Category Archives: Travel

The greatest places to spend Christmas

We asked our social media followers to tell us their favourite destinations for a Christmas holiday – here are the results.

 

1. England

There are some truly atmospheric corners of England to visit at this time of year and plenty of things to do, from country escapes in The New Forest to Christmas markets in Manchester.

 

2. New Zealand

On Twitter, @Kellie_Rooke chose New Zealand as her preferred Christmas destination. She recommends the country for “a BBQ near the beach, sun shining and Sauvignon Blanc in hand”. We think that sounds pretty perfect.

 

3. Barbados

On Twitter, @vickeblueyes was one of those voting for a sunny part of the world for this festive season. She recommends you kick back and relax on the beach with a glass of Mount Gay rum, getting that much-needed Vitamin D from the glorious sunshine.

 

4. Germany

For an ultra-Christmassy break, @marykingtweets recommends Berchtesgaden in Bavaria, Germany. Here you’ll find fantastic mountain scenery and a brilliant Christmas market.

Never heard of but need to visit to this place

Meknes is made up of the old (medina) and the new (ville nouvelle); two distinct centres less than three miles apart but harnessing quite different vibes. The medina holds the city’s historic sights and sought-after romantic flavour, while in the ville nouvelle you’ll find big houses, modern cars and branded takeaways.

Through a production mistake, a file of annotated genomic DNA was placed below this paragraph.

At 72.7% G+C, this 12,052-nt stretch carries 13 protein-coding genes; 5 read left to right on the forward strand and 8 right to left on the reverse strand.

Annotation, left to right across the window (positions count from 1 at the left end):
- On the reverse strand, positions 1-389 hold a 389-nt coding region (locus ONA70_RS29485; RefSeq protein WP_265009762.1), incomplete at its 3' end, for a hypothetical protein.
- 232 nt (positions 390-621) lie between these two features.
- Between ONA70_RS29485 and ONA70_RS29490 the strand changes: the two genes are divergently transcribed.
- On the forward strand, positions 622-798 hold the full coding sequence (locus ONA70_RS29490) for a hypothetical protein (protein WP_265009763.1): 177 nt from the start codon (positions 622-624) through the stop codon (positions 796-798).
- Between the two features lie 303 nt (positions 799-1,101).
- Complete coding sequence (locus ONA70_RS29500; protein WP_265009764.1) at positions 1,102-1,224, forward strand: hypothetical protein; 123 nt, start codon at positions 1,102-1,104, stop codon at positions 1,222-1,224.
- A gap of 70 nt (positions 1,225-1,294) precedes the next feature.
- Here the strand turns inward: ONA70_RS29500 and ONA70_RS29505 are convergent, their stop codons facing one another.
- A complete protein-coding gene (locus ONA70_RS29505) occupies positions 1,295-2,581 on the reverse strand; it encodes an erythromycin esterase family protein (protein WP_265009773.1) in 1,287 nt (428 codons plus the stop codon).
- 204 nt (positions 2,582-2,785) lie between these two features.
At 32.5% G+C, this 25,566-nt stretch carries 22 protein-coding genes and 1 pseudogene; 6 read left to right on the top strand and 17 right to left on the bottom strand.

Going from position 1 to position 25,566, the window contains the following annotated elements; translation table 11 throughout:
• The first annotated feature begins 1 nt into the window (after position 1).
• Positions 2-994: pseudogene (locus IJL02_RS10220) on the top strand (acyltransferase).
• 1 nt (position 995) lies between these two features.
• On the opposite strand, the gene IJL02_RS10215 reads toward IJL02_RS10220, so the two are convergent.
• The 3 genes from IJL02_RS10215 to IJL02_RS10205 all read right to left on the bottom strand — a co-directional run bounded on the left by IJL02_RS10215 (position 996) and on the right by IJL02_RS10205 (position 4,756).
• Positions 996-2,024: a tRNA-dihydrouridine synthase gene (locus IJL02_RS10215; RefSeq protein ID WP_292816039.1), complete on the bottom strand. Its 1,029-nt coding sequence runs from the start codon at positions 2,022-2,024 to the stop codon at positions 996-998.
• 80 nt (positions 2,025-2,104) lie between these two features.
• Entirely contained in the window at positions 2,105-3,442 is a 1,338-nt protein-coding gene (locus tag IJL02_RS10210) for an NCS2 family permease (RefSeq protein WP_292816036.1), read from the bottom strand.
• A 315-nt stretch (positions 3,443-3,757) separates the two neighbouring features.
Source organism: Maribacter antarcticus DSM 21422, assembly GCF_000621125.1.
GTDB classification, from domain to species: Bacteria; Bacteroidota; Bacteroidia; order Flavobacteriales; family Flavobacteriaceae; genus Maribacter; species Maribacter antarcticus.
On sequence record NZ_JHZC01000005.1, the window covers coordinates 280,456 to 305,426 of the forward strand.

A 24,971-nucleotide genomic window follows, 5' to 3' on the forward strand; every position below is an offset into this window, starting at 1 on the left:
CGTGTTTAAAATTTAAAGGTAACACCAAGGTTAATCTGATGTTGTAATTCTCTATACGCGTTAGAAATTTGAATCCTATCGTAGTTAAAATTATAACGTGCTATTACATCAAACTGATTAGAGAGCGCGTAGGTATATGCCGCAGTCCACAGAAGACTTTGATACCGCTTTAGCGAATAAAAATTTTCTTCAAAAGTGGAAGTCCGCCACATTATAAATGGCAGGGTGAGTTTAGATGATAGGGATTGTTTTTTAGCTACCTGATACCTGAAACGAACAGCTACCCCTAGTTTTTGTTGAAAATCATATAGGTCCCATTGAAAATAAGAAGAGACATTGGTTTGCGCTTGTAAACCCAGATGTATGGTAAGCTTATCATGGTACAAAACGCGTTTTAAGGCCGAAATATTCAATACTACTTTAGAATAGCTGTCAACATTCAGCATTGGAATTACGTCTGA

What are the highlights of the medina?

You’ll find everything from specialist souks selling crafts and swathes of textiles, to knock-off trainers, souvenirs and carpets in the medina. At its heart is the twelfth-century Grand Mosque (although this is closed to non-Muslims), while teahouses in secret courtyards, ornate riads, and the odd hard-working donkey add to the atmosphere.

Look up to see sections of roofs that have recently been renovated with carved cedar wood panels, offering dappled shade along some of the covered alleyways.

If you’re in the mood for more shopping, head to the market sandwiched between the medina and old Mellah (the old Jewish quarter, worth a peek for its distinctive architecture). Juicy oranges, cart-loads of red chillies, dried grains and precariously stacked bowls of olives sit alongside everyday items such as kids’ toys, kitchen appliances and piles of underwear.

Sounds fascinating, where should I start?